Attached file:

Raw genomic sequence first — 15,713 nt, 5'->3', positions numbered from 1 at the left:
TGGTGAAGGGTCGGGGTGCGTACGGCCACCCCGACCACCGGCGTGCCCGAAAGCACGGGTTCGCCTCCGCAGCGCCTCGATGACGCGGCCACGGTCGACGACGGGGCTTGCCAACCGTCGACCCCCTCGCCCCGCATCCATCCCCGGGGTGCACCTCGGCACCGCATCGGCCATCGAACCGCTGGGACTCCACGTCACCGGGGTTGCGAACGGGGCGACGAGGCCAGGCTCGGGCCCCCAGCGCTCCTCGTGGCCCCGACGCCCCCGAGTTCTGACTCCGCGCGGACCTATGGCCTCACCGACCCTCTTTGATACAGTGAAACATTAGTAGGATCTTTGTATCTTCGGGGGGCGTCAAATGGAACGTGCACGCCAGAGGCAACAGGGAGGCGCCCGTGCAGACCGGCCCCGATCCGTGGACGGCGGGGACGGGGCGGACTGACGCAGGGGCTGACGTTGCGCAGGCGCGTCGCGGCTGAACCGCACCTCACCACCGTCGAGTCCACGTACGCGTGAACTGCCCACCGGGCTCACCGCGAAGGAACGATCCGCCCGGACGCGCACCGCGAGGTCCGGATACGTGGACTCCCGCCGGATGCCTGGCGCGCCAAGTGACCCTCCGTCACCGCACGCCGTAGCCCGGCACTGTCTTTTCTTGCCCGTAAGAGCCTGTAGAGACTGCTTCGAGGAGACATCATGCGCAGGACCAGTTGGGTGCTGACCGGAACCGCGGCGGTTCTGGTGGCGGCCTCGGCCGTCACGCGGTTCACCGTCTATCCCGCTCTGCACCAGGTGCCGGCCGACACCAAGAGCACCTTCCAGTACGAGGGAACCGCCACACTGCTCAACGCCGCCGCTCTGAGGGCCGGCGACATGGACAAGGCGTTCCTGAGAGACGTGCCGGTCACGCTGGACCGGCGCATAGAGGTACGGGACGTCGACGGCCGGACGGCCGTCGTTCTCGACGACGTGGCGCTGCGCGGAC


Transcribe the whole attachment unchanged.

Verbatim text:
Raw genomic sequence first — 15,713 nt, 5'->3', positions numbered from 1 at the left:
TGGTGAAGGGTCGGGGTGCGTACGGCCACCCCGACCACCGGCGTGCCCGAAAGCACGGGTTCGCCTCCGCAGCGCCTCGATGACGCGGCCACGGTCGACGACGGGGCTTGCCAACCGTCGACCCCCTCGCCCCGCATCCATCCCCGGGGTGCACCTCGGCACCGCATCGGCCATCGAACCGCTGGGACTCCACGTCACCGGGGTTGCGAACGGGGCGACGAGGCCAGGCTCGGGCCCCCAGCGCTCCTCGTGGCCCCGACGCCCCCGAGTTCTGACTCCGCGCGGACCTATGGCCTCACCGACCCTCTTTGATACAGTGAAACATTAGTAGGATCTTTGTATCTTCGGGGGGCGTCAAATGGAACGTGCACGCCAGAGGCAACAGGGAGGCGCCCGTGCAGACCGGCCCCGATCCGTGGACGGCGGGGACGGGGCGGACTGACGCAGGGGCTGACGTTGCGCAGGCGCGTCGCGGCTGAACCGCACCTCACCACCGTCGAGTCCACGTACGCGTGAACTGCCCACCGGGCTCACCGCGAAGGAACGATCCGCCCGGACGCGCACCGCGAGGTCCGGATACGTGGACTCCCGCCGGATGCCTGGCGCGCCAAGTGACCCTCCGTCACCGCACGCCGTAGCCCGGCACTGTCTTTTCTTGCCCGTAAGAGCCTGTAGAGACTGCTTCGAGGAGACATCATGCGCAGGACCAGTTGGGTGCTGACCGGAACCGCGGCGGTTCTGGTGGCGGCCTCGGCCGTCACGCGGTTCACCGTCTATCCCGCTCTGCACCAGGTGCCGGCCGACACCAAGAGCACCTTCCAGTACGAGGGAACCGCCACACTGCTCAACGCCGCCGCTCTGAGGGCCGGCGACATGGACAAGGCGTTCCTGAGAGACGTGCCGGTCACGCTGGACCGGCGCATAGAGGTACGGGACGTCGACGGCCGGACGGCCGTCGTTCTCGACGACGTGGCGCTGCGCGGAC